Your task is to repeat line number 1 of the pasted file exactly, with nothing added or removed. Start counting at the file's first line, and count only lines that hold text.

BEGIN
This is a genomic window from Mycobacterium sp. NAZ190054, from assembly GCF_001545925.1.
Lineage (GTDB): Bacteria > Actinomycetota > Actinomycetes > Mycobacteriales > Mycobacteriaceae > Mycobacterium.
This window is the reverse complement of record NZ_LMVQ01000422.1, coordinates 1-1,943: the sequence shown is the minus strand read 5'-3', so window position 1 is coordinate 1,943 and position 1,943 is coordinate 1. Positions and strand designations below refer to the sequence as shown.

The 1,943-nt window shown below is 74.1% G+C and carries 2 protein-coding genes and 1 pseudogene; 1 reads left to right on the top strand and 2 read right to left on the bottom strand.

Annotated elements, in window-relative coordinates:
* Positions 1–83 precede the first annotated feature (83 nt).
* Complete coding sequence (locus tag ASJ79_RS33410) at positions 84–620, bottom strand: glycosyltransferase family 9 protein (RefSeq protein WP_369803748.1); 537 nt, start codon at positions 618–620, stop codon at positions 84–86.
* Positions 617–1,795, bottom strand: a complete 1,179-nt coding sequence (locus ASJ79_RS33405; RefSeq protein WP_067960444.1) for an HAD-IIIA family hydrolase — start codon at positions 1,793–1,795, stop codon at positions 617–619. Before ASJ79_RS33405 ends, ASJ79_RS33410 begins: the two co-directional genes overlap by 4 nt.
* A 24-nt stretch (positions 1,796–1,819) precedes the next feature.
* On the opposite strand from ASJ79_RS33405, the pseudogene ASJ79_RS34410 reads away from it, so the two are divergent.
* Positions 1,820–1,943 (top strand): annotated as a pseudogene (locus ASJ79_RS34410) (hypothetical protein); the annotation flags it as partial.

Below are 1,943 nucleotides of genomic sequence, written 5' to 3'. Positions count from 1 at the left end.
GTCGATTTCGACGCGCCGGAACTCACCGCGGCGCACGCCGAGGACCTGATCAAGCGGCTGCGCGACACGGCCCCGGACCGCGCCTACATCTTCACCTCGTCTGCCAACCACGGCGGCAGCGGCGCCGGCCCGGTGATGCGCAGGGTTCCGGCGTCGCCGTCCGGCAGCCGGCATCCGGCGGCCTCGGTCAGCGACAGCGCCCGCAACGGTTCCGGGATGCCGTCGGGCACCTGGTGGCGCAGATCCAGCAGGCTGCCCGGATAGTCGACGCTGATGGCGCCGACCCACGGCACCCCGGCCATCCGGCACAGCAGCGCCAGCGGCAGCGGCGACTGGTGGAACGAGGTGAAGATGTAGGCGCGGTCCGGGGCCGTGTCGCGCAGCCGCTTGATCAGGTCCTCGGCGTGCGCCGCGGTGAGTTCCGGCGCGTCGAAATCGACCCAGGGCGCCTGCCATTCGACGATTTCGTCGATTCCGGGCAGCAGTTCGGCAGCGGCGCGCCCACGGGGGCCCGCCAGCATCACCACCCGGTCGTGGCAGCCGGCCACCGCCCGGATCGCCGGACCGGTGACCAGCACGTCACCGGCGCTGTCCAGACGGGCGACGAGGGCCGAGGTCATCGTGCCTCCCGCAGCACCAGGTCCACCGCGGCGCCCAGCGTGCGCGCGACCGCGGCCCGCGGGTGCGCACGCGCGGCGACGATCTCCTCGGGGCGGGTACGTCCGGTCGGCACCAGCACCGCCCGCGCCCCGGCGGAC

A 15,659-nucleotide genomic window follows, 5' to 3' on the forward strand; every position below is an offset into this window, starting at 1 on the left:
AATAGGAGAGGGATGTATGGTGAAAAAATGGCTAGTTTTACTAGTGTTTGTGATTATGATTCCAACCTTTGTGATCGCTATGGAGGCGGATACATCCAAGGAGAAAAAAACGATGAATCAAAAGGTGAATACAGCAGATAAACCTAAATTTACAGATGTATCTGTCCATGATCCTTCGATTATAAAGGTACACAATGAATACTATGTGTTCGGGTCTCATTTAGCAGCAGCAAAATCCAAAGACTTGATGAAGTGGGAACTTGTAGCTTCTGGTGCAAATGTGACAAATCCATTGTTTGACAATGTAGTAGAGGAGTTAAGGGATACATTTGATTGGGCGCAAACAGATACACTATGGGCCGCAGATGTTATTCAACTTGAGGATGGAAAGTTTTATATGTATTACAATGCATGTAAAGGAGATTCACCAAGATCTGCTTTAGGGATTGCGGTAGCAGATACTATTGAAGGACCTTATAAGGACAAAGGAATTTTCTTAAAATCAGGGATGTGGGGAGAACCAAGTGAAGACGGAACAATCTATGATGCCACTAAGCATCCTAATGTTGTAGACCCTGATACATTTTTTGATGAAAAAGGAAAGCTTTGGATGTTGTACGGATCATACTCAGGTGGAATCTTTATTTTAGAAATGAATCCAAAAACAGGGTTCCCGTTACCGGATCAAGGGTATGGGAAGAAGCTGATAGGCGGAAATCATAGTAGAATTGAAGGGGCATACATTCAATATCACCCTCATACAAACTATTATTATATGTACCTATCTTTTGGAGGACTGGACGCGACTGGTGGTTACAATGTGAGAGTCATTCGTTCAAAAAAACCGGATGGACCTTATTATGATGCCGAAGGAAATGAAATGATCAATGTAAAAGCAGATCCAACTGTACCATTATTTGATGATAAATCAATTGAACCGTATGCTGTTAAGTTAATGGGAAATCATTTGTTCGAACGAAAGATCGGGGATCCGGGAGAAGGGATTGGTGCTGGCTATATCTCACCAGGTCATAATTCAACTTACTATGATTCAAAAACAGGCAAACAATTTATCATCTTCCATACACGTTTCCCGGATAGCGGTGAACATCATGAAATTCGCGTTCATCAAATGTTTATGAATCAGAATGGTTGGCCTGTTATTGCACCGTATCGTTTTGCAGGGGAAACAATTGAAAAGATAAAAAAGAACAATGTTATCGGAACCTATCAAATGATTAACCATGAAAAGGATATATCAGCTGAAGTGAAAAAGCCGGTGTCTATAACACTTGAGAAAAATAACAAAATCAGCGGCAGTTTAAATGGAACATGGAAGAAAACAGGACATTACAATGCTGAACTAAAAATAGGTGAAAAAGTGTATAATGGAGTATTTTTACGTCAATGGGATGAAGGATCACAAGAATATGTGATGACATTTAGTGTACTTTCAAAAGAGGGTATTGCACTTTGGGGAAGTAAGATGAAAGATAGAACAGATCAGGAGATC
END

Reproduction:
This is a genomic window from Mycobacterium sp. NAZ190054, from assembly GCF_001545925.1.